Being called out in the middle of the night, handling dead bodies and balancing periods of inactivity with extreme busyness is not for everybody.
But, Rob Dillon said being a funeral director is better than the options.
“I worked three days at Wheatland Tube,” the Masury man and Brookfield High School graduate said. “I wanted to be in air conditioning.”
Chelsey Santucci feels the same way. After watching his bricklayer father come home every day caked in grime, he decided on a different career path.
“I wanted to stay clean, drive a big car and help people,” said the Howland man, who owns Rossi and Santucci Funeral Home in Boardman and is a funeral director for Peter Rossi and Son Memorial Chapel, Warren, and Thompson-Filicky Funeral Home, Youngstown.
Dillon and Santucci, who are both in their 30s, have teamed up to open a new funeral home, Dillon and Santucci Funeral Home in Vienna. They renovated the former St. Thomas the Apostle Church after the Roman Catholic Diocese of Youngstown decided to build a new church building next door.
The renovation did not go smoothly. There were no bathrooms, they needed to tie into the city sanitary sewer service, and all plumbing and electrical wiring had to be upgraded, said Dillon, who was a member of the former St. Bernadette’s in Masury before it merged with St. Thomas. The window sizes were not standard so new windows had to be specially ordered, and the floor had to be leveled.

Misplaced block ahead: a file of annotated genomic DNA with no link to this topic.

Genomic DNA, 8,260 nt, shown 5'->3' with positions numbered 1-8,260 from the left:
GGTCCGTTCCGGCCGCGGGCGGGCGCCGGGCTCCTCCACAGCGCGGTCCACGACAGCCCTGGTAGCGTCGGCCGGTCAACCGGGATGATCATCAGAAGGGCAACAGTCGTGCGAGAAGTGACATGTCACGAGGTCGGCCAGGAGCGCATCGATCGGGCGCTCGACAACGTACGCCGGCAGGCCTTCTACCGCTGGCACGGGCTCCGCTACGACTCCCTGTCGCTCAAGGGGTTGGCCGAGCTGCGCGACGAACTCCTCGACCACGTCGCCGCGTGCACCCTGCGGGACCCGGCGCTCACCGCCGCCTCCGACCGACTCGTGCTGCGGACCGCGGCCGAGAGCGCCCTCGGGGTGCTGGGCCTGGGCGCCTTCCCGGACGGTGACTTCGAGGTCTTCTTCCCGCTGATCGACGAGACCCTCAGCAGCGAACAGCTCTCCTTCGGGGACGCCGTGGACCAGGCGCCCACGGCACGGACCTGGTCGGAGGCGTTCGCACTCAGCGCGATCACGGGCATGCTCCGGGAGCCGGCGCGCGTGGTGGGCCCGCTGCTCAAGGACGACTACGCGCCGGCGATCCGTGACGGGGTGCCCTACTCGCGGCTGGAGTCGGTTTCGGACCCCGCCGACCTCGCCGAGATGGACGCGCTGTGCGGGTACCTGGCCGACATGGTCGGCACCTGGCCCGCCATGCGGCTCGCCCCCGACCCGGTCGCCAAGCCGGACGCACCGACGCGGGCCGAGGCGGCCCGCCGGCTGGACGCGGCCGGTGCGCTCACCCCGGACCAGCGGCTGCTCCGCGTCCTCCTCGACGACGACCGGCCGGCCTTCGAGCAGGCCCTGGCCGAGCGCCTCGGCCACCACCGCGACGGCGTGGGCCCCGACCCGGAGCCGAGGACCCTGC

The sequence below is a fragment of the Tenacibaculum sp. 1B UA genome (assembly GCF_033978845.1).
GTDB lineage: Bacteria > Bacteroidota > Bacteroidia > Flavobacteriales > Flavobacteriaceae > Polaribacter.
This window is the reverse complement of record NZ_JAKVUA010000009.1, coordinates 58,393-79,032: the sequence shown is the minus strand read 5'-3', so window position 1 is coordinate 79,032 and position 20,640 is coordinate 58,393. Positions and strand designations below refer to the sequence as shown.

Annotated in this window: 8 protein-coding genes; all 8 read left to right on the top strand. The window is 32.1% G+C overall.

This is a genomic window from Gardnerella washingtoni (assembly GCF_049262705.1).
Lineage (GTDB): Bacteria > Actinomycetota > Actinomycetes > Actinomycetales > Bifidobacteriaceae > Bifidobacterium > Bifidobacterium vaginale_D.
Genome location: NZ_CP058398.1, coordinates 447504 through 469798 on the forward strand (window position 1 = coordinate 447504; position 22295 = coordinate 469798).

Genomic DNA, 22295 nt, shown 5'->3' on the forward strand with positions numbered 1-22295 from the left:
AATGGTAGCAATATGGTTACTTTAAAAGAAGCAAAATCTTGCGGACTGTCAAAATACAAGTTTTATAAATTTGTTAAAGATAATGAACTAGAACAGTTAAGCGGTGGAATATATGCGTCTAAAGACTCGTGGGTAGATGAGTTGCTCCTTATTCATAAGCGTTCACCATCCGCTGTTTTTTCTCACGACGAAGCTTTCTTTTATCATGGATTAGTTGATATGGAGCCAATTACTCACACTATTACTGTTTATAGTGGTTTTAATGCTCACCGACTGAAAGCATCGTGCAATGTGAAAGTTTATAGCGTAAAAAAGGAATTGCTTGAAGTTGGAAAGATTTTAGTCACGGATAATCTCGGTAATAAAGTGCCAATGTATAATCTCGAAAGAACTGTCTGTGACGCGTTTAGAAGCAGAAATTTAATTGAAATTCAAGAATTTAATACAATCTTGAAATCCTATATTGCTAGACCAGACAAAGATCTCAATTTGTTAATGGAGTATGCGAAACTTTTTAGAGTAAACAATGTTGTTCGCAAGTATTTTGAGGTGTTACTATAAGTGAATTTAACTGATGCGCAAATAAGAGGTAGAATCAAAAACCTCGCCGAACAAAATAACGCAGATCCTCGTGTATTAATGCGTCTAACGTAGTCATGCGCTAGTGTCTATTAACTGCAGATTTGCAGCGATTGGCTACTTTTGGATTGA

“I’d never do it again,” Dillon said of the 18-month project that ended up costing them $200,000.
But, they feel good about having preserved what they believe is an historic building, and one that has been a cornerstone of the community.
“This is truly a modern funeral home,” said Dillon, who also operates Sample-O’Donnell Funeral Home in Sharon.
Dillon and Santucci Funeral home, which opened in May, has open spaces; a room that can seat more than 100 – important as fewer and fewer funerals are held in churches; handicapped accessibility; zoned air conditioning; a new sound system; parking for about 200; and does not look like a church, as many assume it will, Dillon said.
“The people that have been here, everybody that comes through the door, they’re like, ‘Oh my word, this is amazing,’” Dillon said.
Although the building was a Catholic church, Dillon and Santucci offer services for all denominations, as well as cremation and green burials.
All of which gives Dillon another option to avoid mill work.
“I wouldn’t do good getting up every morning and going to a place and punching in,” he said.